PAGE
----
Spencer Brown | Review by Steve Bennett
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Spencer Brown

Note: This review is from 2014

Review by Steve Bennett

This is Spencer Brown’s first Fringe in eight years, so you might think he was building up to something considerable in all that time. But in fact, this hour sticks to closely over-familiar concerns of a thirtysomething new father, plus dick jokes a-plenty. There are occasional flashes of something more inventive, but not enough to make this essential viewing.

Effusive and charming, Brown has a deliberate delivery with a giggle in the tail. He’s energetic, despite the sweltering heat of this typical Fringe sweatbox, and even if the style is slightly false, it proves pretty effective in selling his stories.

Most concern his marriage and bringing up an three-year-old daughter – even though his own mental age hasn’t advanced all that much beyond that point, with a smutty schoolboy’s obsession with nether regions.

Sometimes this pays off with a neat line, but it’s an unchanging tone. And there’s a strange section where he talks about the ‘good paedophiles’ who have urges but don’t act on them which really is too sensitive a topic for his glib approach.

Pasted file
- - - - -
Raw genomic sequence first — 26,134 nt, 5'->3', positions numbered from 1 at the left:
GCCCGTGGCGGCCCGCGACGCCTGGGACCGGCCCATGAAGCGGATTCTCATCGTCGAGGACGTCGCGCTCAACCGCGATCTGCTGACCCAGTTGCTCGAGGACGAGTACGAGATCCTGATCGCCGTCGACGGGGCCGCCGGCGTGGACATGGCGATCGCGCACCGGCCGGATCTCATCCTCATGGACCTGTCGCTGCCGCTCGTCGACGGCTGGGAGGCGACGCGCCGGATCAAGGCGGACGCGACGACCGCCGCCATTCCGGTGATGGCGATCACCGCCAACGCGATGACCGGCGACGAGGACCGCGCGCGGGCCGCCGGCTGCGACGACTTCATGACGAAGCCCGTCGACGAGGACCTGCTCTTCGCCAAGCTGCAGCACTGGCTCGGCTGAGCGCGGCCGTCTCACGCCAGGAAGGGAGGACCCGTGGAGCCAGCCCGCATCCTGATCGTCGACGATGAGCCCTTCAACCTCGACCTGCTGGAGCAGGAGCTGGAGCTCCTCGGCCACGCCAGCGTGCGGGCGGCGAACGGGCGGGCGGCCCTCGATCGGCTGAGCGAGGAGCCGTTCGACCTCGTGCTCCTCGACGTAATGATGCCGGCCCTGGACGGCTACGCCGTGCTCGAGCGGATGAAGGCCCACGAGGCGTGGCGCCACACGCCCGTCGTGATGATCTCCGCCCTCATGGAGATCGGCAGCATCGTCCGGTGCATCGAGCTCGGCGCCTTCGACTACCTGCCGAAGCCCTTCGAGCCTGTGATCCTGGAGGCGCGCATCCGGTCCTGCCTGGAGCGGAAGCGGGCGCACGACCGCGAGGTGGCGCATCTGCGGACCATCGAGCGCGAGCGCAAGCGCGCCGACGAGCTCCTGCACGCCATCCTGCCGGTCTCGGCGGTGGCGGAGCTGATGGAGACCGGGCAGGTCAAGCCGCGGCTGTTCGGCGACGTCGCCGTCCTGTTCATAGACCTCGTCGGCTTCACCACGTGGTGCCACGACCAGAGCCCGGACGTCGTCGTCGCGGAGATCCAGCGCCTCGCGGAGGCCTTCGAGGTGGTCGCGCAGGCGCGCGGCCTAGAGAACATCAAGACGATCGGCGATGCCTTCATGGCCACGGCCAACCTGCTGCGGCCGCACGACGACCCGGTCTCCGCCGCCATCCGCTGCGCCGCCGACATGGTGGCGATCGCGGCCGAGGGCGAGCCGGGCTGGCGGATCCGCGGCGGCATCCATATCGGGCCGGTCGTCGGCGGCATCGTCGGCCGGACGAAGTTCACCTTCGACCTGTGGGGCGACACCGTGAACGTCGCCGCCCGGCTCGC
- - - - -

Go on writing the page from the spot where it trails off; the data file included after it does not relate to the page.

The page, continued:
Perhaps proving the maxim that ‘There is no more sombre enemy of good art than the pram in the hall’, a lot of Brown’s thinking isn’t out of the ordinary. He’s noticed that kids today are obsessed with the internet, that women take great strides over their appearance and men don’t. He's even got a bit about the ‘baby on board’ stickers that has been a hack topic ever since they emerged in the 90s (‘Ooh, glad that was there as I was about to crash into you,’ always being the payoff). Perhaps he hopes the audience had forgotten…

Yet he’s got ideas to enjoy, too – conclusively dismissing the idea that you can’t be ‘unphotogenic’, describing how Wikipedia has ruined his bank of conversation starters, or describing his innocent idea of what a vagina might look like, growing up in an era when porn wasn’t everywhere. And his litany of excuses for not ringing his 90-year-old grandmother makes for rather a tender song.

Developing these could give Brown a strong show; but this isn’t it. Maybe he should have taken nine years.

Review date: 25 Aug 2014
Reviewed by: Steve Bennett
Reviewed at: Laughing Horse @ The Free Sisters

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